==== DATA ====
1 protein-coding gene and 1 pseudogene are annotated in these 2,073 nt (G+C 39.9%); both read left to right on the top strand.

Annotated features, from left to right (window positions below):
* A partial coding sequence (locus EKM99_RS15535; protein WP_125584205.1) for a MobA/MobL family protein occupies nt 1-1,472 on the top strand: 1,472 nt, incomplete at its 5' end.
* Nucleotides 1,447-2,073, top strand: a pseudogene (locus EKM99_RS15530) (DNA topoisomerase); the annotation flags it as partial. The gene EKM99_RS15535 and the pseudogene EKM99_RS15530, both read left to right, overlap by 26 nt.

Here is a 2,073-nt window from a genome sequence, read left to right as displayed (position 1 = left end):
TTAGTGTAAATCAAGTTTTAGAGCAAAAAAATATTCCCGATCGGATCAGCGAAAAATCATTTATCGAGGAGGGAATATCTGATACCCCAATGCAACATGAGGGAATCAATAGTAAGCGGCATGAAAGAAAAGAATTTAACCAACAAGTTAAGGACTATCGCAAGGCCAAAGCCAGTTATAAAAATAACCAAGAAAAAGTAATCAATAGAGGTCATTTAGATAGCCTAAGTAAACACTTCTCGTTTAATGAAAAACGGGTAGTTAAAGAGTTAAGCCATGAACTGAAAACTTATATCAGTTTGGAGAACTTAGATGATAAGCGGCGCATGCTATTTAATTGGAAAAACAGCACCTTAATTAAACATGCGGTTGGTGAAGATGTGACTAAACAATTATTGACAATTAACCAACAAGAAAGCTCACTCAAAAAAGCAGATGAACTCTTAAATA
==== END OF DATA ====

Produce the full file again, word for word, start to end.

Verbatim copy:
1 protein-coding gene and 1 pseudogene are annotated in these 2,073 nt (G+C 39.9%); both read left to right on the top strand.

Annotated features, from left to right (window positions below):
* A partial coding sequence (locus EKM99_RS15535; protein WP_125584205.1) for a MobA/MobL family protein occupies nt 1-1,472 on the top strand: 1,472 nt, incomplete at its 5' end.
* Nucleotides 1,447-2,073, top strand: a pseudogene (locus EKM99_RS15530) (DNA topoisomerase); the annotation flags it as partial. The gene EKM99_RS15535 and the pseudogene EKM99_RS15530, both read left to right, overlap by 26 nt.

Here is a 2,073-nt window from a genome sequence, read left to right as displayed (position 1 = left end):
TTAGTGTAAATCAAGTTTTAGAGCAAAAAAATATTCCCGATCGGATCAGCGAAAAATCATTTATCGAGGAGGGAATATCTGATACCCCAATGCAACATGAGGGAATCAATAGTAAGCGGCATGAAAGAAAAGAATTTAACCAACAAGTTAAGGACTATCGCAAGGCCAAAGCCAGTTATAAAAATAACCAAGAAAAAGTAATCAATAGAGGTCATTTAGATAGCCTAAGTAAACACTTCTCGTTTAATGAAAAACGGGTAGTTAAAGAGTTAAGCCATGAACTGAAAACTTATATCAGTTTGGAGAACTTAGATGATAAGCGGCGCATGCTATTTAATTGGAAAAACAGCACCTTAATTAAACATGCGGTTGGTGAAGATGTGACTAAACAATTATTGACAATTAACCAACAAGAAAGCTCACTCAAAAAAGCAGATGAACTCTTAAATA